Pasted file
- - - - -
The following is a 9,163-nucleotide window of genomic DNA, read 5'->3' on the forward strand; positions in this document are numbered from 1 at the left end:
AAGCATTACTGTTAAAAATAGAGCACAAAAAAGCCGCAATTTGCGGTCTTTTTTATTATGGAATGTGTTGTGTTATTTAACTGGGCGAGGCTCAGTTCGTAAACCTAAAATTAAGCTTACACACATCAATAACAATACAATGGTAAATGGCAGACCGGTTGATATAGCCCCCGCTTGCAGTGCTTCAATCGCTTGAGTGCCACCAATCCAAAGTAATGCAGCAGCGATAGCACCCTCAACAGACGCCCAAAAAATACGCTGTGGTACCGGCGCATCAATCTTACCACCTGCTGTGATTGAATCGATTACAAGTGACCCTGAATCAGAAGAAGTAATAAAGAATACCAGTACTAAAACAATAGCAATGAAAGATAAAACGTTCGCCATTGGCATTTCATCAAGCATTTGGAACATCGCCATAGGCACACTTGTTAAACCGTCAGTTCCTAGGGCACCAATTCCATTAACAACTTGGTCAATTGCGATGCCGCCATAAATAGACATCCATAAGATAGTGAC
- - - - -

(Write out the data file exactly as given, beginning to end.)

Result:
The following is a 9,163-nucleotide window of genomic DNA, read 5'->3' on the forward strand; positions in this document are numbered from 1 at the left end:
AAGCATTACTGTTAAAAATAGAGCACAAAAAAGCCGCAATTTGCGGTCTTTTTTATTATGGAATGTGTTGTGTTATTTAACTGGGCGAGGCTCAGTTCGTAAACCTAAAATTAAGCTTACACACATCAATAACAATACAATGGTAAATGGCAGACCGGTTGATATAGCCCCCGCTTGCAGTGCTTCAATCGCTTGAGTGCCACCAATCCAAAGTAATGCAGCAGCGATAGCACCCTCAACAGACGCCCAAAAAATACGCTGTGGTACCGGCGCATCAATCTTACCACCTGCTGTGATTGAATCGATTACAAGTGACCCTGAATCAGAAGAAGTAATAAAGAATACCAGTACTAAAACAATAGCAATGAAAGATAAAACGTTCGCCATTGGCATTTCATCAAGCATTTGGAACATCGCCATAGGCACACTTGTTAAACCGTCAGTTCCTAGGGCACCAATTCCATTAACAACTTGGTCAATTGCGATGCCGCCATAAATAGACATCCATAAGATAGTGAC